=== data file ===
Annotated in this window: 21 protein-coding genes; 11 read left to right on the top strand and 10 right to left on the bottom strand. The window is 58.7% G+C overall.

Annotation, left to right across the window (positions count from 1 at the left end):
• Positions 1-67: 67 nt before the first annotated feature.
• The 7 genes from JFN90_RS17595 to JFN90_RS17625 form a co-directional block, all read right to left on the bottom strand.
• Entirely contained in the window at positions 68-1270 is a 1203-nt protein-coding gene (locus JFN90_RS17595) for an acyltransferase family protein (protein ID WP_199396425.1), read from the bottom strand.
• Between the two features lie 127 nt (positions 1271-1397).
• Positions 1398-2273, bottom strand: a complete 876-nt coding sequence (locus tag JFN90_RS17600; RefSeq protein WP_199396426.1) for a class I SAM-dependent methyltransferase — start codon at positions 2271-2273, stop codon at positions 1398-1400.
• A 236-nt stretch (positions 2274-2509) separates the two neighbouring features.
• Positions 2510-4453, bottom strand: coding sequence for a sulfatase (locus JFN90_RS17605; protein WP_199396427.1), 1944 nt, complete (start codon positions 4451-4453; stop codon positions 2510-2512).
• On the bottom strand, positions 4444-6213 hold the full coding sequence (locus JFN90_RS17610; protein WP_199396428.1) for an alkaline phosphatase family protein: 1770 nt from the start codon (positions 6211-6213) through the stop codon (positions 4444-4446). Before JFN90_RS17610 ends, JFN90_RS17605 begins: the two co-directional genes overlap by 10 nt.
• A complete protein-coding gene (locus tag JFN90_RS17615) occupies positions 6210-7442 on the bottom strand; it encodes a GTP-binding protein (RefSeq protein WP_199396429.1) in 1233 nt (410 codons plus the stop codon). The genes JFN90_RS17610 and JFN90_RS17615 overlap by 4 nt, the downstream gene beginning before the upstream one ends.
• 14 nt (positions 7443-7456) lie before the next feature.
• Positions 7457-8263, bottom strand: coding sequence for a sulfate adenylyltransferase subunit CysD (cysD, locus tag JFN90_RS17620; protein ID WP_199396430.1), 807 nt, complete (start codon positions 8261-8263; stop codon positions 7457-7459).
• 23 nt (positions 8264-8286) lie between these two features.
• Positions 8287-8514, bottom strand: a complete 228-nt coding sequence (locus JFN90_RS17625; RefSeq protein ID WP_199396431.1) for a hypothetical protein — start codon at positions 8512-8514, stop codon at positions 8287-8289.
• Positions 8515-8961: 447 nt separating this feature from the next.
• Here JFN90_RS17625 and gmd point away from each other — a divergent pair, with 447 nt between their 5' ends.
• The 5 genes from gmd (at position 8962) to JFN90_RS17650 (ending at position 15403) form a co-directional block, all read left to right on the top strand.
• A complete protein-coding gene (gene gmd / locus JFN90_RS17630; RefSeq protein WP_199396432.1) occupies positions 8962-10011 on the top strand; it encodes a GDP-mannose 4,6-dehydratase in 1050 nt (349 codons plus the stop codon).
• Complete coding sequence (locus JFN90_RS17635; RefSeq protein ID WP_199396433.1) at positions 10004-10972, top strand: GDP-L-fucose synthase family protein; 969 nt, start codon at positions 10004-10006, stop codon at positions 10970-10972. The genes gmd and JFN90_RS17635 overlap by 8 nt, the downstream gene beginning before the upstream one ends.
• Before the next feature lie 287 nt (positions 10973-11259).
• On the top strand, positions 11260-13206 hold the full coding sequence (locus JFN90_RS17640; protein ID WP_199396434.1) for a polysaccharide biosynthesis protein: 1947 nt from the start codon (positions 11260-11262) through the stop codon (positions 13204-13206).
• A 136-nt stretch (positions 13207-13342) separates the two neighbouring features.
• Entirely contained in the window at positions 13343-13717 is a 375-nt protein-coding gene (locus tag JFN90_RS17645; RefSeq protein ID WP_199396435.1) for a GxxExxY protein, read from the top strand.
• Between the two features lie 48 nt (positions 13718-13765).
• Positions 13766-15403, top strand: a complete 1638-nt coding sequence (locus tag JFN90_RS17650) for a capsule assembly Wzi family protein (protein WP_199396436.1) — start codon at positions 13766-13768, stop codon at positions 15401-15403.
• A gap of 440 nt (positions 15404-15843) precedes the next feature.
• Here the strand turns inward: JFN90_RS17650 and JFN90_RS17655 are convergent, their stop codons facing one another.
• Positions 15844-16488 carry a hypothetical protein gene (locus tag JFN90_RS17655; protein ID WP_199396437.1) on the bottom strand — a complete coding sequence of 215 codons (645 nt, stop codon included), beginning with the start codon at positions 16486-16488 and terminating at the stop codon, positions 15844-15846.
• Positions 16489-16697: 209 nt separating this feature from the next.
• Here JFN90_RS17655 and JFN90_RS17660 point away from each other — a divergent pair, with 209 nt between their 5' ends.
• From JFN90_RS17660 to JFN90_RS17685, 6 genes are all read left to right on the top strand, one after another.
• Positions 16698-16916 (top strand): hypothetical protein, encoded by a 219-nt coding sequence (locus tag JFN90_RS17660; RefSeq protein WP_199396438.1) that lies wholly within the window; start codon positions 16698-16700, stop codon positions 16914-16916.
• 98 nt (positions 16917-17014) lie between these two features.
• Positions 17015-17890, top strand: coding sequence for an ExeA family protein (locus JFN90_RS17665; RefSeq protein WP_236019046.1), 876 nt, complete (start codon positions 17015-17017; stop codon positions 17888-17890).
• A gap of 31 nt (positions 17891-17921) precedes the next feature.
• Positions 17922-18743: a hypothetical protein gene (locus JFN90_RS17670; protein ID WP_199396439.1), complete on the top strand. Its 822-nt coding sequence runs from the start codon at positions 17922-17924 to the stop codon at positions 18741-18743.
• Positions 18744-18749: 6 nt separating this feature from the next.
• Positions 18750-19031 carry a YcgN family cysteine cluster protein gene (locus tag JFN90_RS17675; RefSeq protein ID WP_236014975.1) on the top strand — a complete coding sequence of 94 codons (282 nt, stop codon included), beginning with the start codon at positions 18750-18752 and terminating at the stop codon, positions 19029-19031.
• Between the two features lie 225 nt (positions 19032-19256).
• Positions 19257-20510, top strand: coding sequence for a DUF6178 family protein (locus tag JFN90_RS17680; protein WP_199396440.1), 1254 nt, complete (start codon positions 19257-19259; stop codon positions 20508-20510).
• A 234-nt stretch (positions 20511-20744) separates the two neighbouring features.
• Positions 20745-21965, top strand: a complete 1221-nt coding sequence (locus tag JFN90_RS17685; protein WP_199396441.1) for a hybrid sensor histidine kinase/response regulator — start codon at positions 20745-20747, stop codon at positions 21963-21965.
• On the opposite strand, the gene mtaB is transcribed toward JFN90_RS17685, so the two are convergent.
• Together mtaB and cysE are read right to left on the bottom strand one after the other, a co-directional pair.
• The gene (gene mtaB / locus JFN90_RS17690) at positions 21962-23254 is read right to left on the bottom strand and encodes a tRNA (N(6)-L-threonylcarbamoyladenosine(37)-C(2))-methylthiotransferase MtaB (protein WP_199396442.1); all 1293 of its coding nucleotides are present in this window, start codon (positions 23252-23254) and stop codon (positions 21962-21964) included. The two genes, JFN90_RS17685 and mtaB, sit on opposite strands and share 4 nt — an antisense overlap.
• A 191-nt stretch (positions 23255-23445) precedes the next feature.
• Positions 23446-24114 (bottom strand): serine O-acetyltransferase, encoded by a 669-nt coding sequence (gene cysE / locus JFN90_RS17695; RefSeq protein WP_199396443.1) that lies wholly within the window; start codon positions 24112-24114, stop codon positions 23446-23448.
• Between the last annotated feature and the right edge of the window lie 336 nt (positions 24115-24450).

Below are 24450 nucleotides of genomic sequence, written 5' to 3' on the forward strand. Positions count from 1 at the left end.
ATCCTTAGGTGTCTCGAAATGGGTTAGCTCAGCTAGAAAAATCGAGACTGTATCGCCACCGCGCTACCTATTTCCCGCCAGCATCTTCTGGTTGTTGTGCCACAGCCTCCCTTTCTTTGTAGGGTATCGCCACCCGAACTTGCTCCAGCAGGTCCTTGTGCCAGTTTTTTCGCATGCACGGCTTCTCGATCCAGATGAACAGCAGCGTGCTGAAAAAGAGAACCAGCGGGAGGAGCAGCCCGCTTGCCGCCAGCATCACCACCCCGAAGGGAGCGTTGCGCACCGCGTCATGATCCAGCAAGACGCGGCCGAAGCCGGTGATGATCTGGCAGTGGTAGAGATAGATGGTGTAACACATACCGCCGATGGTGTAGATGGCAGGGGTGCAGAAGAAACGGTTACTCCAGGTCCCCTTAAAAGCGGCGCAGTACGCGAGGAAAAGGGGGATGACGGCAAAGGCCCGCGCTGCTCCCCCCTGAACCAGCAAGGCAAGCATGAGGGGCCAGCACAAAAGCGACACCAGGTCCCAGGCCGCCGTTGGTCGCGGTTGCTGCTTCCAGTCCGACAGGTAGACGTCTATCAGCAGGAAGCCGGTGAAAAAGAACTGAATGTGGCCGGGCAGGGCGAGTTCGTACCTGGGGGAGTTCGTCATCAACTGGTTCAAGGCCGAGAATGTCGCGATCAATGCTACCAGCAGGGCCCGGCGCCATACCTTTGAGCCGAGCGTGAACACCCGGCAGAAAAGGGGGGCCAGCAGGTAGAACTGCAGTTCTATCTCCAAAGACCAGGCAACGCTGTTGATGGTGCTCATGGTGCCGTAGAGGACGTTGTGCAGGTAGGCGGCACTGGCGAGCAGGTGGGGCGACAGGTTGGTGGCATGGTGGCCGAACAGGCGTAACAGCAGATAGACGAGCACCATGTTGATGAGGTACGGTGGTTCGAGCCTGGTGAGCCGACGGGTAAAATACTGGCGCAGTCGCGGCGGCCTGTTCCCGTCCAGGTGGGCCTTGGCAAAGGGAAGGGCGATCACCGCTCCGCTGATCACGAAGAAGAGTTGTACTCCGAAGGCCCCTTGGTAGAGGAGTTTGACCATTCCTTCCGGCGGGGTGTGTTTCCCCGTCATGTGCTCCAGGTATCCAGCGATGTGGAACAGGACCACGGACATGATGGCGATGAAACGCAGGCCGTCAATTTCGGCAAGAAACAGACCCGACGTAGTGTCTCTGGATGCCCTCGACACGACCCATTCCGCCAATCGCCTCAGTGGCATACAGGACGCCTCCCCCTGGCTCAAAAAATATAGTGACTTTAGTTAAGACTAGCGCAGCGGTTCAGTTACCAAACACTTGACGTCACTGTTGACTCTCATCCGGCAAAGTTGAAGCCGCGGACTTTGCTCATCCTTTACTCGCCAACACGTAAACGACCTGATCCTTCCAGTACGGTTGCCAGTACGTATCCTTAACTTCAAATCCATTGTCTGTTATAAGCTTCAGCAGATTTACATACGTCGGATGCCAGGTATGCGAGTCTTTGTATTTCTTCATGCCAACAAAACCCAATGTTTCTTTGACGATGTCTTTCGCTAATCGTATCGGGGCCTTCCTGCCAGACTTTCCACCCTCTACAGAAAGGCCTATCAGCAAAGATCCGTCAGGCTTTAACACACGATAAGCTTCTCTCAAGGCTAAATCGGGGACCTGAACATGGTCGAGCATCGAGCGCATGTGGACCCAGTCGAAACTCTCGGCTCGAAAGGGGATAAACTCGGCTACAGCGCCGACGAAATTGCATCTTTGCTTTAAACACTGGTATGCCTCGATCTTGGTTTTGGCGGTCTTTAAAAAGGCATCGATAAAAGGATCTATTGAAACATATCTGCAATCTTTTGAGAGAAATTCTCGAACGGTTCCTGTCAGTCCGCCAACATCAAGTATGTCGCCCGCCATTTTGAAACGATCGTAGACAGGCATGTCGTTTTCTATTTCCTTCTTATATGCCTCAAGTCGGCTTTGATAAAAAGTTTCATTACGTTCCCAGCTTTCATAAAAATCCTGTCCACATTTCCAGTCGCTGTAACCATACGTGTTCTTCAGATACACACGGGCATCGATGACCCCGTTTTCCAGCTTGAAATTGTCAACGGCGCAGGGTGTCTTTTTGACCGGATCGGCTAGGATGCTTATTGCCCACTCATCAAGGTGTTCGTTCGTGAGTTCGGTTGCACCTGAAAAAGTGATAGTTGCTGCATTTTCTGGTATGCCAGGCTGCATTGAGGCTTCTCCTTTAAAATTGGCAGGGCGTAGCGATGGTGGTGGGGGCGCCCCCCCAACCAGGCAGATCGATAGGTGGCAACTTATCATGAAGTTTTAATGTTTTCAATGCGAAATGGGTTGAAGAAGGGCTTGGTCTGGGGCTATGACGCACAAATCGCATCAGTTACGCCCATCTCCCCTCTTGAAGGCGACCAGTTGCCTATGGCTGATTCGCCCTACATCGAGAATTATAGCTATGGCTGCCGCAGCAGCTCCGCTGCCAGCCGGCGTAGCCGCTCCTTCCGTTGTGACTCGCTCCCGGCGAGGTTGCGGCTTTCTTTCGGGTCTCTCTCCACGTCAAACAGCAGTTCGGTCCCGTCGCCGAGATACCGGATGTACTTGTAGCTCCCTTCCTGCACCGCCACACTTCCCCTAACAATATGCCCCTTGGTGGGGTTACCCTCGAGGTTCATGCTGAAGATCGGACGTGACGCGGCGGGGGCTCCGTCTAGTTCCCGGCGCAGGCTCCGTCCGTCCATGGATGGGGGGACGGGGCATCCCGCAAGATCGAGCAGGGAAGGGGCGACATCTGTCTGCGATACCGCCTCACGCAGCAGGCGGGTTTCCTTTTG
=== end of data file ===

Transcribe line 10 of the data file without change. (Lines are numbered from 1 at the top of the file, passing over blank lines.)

• On the bottom strand, positions 4444-6213 hold the full coding sequence (locus JFN90_RS17610; protein WP_199396428.1) for an alkaline phosphatase family protein: 1770 nt from the start codon (positions 6211-6213) through the stop codon (positions 4444-4446). Before JFN90_RS17610 ends, JFN90_RS17605 begins: the two co-directional genes overlap by 10 nt.